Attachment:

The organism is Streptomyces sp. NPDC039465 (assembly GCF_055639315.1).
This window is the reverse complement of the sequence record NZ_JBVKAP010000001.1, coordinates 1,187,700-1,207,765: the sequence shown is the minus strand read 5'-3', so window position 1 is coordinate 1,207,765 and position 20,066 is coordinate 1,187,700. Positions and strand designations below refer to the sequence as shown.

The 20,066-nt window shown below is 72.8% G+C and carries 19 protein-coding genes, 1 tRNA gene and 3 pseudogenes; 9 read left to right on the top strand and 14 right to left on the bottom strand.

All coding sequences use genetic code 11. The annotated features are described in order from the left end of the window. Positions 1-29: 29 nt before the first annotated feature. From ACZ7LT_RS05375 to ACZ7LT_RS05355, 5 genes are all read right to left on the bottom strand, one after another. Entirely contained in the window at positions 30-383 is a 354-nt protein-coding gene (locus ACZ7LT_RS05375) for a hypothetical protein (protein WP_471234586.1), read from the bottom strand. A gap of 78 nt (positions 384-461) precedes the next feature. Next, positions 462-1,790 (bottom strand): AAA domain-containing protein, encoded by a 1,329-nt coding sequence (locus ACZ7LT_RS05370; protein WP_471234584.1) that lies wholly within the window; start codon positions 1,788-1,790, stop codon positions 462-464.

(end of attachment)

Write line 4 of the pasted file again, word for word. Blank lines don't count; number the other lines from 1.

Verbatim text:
All coding sequences use genetic code 11. The annotated features are described in order from the left end of the window. Positions 1-29: 29 nt before the first annotated feature. From ACZ7LT_RS05375 to ACZ7LT_RS05355, 5 genes are all read right to left on the bottom strand, one after another. Entirely contained in the window at positions 30-383 is a 354-nt protein-coding gene (locus ACZ7LT_RS05375) for a hypothetical protein (protein WP_471234586.1), read from the bottom strand. A gap of 78 nt (positions 384-461) precedes the next feature. Next, positions 462-1,790 (bottom strand): AAA domain-containing protein, encoded by a 1,329-nt coding sequence (locus ACZ7LT_RS05370; protein WP_471234584.1) that lies wholly within the window; start codon positions 1,788-1,790, stop codon positions 462-464.